A woman has been getting angry and confused at others anger over her pile of Christmas presents. The woman, who I won’t name because I believe she is just looking for attention, decided to post the above picture to show how many presents she has bought her children – apparently costing over £1500.
She is angry at those who are pointing out her materialistic approach to parenting, and some cruller people are questioning her ability as a parent and asking is she’s substituting money for love. I feel sorry for her more than anything – she is probably doing it for the right reasons, but it comes across as needy to post pictures of so many parcels when so many go without each year.
She says that there are over 300 gifts – basic maths says that a gift is around a fiver each and just think how much one gift would do for the most needy in society. If she even donated 50 or 100 of those toys to a local kids’ charity think of the impact. I understand that she has worked hard and wants to spoil her kids but she could teach them a much more valuable lesson.
I feel bad when our own children get too much from Santa, us and our families every year. I know it’s not our fault we can afford to have a big Christmas each year or that we should feel guilty, but even an iota of self awareness should remind us of the levels of poverty there are in our own communities. The reaction is not so much against this lady wanting to everything she can for her kids, but that she could have done even more by donating to others.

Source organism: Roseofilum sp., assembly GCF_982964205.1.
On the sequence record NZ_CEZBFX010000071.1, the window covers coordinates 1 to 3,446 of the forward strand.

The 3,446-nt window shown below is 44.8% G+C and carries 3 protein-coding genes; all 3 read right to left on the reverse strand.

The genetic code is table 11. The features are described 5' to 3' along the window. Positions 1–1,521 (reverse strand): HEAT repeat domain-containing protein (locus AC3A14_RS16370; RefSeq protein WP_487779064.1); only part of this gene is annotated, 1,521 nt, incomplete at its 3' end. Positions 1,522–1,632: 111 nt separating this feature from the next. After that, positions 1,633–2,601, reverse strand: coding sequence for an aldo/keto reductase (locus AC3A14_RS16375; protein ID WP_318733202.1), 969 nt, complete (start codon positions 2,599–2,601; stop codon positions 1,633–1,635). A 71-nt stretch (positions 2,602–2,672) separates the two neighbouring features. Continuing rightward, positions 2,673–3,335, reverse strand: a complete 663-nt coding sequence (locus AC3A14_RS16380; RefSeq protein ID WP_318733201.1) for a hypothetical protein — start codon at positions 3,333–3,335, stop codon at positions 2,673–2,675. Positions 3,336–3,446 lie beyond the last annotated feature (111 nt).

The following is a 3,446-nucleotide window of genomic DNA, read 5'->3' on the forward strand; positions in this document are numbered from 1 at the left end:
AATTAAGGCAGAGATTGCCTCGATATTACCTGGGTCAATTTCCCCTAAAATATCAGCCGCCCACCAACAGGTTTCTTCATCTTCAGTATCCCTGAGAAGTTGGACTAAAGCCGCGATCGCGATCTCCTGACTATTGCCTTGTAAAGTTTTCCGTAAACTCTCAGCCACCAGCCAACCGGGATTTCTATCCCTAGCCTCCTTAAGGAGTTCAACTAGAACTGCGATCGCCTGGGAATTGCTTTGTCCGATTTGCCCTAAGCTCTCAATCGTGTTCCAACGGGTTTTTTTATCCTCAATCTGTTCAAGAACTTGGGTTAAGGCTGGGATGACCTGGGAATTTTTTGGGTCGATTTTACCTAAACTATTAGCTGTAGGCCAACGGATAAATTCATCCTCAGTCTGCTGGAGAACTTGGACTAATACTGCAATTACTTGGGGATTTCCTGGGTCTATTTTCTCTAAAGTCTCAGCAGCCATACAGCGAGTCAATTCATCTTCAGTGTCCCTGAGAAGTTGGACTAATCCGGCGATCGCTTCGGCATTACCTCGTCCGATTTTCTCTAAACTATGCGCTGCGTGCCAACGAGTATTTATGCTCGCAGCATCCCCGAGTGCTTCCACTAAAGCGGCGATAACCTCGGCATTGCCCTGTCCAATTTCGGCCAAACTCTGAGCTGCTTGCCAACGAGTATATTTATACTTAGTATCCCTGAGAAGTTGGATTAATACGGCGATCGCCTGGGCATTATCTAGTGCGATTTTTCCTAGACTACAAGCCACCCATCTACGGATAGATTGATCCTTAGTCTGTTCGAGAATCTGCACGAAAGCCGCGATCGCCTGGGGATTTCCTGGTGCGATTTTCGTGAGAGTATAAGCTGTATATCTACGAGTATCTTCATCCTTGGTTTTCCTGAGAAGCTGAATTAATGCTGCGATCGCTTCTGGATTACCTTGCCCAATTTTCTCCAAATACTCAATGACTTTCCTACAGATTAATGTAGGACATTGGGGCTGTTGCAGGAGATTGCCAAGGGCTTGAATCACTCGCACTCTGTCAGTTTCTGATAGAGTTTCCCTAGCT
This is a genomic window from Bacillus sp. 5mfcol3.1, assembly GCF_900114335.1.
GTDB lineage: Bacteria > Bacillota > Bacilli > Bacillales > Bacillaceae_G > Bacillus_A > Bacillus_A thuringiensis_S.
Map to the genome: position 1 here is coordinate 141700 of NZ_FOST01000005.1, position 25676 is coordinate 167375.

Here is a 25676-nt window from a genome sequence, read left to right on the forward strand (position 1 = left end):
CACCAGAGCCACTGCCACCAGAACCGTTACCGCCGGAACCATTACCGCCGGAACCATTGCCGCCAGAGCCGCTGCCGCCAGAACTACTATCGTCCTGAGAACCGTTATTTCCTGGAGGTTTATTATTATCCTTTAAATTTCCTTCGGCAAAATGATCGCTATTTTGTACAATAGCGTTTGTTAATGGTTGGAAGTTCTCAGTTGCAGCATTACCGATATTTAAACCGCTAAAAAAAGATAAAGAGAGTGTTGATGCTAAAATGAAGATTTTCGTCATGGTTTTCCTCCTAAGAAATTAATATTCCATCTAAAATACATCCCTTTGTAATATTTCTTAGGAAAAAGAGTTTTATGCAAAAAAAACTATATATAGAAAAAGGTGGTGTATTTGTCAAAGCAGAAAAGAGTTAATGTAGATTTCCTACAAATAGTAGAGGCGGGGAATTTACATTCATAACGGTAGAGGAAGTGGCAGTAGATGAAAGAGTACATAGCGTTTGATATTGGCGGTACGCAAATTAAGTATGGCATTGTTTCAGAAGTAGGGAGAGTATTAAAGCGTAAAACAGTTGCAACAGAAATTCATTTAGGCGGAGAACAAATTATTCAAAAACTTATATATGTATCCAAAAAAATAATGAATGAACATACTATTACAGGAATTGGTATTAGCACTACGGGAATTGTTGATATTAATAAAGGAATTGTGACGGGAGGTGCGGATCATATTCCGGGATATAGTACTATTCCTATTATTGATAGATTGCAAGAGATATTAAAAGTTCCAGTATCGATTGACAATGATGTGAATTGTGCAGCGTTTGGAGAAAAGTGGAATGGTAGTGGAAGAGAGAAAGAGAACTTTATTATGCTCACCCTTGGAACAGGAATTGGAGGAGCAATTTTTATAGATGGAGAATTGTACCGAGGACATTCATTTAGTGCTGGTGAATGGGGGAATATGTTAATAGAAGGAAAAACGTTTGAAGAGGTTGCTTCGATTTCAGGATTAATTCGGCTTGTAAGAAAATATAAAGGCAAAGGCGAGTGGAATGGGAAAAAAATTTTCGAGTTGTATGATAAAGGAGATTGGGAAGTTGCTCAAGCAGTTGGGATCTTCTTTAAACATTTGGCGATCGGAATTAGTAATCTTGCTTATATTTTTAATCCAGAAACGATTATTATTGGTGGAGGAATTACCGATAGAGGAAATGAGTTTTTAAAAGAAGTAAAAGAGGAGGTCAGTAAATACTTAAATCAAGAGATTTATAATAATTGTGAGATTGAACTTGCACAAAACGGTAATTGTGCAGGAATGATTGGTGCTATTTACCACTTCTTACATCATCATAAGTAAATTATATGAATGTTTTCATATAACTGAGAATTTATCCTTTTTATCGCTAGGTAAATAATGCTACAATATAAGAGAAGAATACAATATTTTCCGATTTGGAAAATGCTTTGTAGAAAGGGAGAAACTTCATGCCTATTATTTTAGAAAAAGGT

Then the other issue is the public display element – why would you promote the volume of toys & gifts you are giving? The danger of Social Media is that so many people feel inadequate as it is because of some people’s humblebrags and posts showing off holidays, gifts, houses, cars and other luxuries. So many people are not in a position to “compete” with these extravagant gestures and just feel bad – many parent’s would love to be able to afford to go over the top.
The thing I find is that those who shout loudest about wealth or materialistic things online are often unhappy in other areas. While their profiles may be a list of successes and achievements many have a sadness in their lives they are compensating for. I don’t think any of us have the right to have a go at someone who posts a picture like the one at the top of this blog – I’d rather that person learned by example from schools, churches and communities that by helping those beyond their own front door at this time of year, would do so much good that that sadness would lessen.
We all strive to the best by our kids, but the real lessons in life that we must ensure our kids learn are to be decent human beings rather than people who “win” the internet with boasts and money.